James Wall, the calm, kind and wise “Mr. Baxter” on the children’s television series, “Captain Kangaroo”, died Oct. 27 in his New York City home at the age of 92, according to the New York Daily News.
In addition to playing “Mr. Baxter” on the show, Wall also served as stage manager for CBS for more than 40 years. Such shows as “60 Minutes”, “The NFL Today” and broadcasts of the U.S. Open Tennis Championships were all navigated under Wall’s watchful eye.
Wall worked with legendary broadcasters such as Walter Cronkite, Dick Enberg and Dan Rather, to name a few. He was honored with a lifetime achievement award from the Director’s Guild of America in 1994.
Wall’s “Mr. Baxter” was a regular on “Captain Kangaroo” from 1968 until 1978. According to the New York Daily News, “although Wall’s recurring role ended in 1978, he remained a beloved fixture at the CBS Broadcast Center in Manhattan where he worked as a stage manager until last year.”
Wall also served as stage manager for “Captain Kangaroo”. An early clip of the television show in black and white is available on YouTube. Before beginning his stint on television, Wall enjoyed an extensive career on Vaudeville and Broadway. In the 1950s he worked with such acting legends as Ricardo Montalban, Bea Arthur and Gloria DeHaven.
In an 1999 interview for the Archive of American Television, Wall recounted his life’s journey beginning with the story of his childhood growing up in North Carolina and then subsequently moving to New York. He described this move as a life-changing event. The first part of the interview is available on YouTube . The interview in its entirety is in nine parts.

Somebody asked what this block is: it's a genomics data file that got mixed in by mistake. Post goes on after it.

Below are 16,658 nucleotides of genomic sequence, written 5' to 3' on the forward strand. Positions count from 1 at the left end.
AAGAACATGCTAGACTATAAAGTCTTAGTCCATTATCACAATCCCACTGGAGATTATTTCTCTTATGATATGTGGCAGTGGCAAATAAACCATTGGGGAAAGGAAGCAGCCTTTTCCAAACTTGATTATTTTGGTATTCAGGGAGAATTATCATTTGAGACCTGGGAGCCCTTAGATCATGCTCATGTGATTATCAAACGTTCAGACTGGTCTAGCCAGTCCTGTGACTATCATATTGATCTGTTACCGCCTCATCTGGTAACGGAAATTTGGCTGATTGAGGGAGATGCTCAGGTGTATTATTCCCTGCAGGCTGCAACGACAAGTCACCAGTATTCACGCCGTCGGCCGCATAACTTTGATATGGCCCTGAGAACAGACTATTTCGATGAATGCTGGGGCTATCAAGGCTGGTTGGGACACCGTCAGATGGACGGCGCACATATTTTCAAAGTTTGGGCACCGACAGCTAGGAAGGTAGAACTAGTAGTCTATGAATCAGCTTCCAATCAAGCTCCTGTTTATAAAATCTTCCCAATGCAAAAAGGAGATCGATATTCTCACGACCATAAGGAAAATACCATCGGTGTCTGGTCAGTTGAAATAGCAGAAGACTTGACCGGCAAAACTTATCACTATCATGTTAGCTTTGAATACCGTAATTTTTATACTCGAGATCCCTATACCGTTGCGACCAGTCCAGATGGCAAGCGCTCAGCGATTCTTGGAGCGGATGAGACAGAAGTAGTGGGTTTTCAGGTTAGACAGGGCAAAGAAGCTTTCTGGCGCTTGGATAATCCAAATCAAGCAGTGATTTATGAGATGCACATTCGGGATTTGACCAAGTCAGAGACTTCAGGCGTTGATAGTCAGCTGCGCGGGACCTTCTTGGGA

Memories of ‘Mr. Baxter’
Fans will most remember “Mr. Baxter” because of his calming voice. Even as he was older and his voice was clearly strained with age, as evident in the 1999 interview, he still had the power to lull those listening into a relaxed, calm state of well-being. Wall’s stature and voice were definitely unique. His “Mr. Baxter” character often served as a beacon for audiences as he provided a sense of comfort and security through his mere countenance.
That one-of-kind ability was what “Mr. Baxter” was all about. When things got hectic on the set of “Captain Kangaroo”, “Mr. Baxter” would be the voice of calm and reason. Just as a stage manager gets things in order on a television studio set, his “Mr. Baxter” character was the embodiment of Wall’s off-screen job as well.
The most fascinating portions of his interview with the Archives of American Television were his thoughts about Prohibition, racism, World War II’s Battle of the Bulge and being the first African American stage manager on Broadway. He was, in essence, a living monument of history.
Rest in peace, Mr. Wall. Even though your passing has caused the lights on Broadway to dim, your bright spirit will live on forever through your brilliant work and beloved characters.
Standora, Leo, “‘Captain Kangaroo’ star James Wall, best known as TV show’s Mr. Baxter, dies at 92”, New York Daily News.
Archive of American Television, “James Wall-Archive Interview Part 1 of 9”, YouTube.com.
YouTube, “James Wall Archive Interview”, YouTube.com.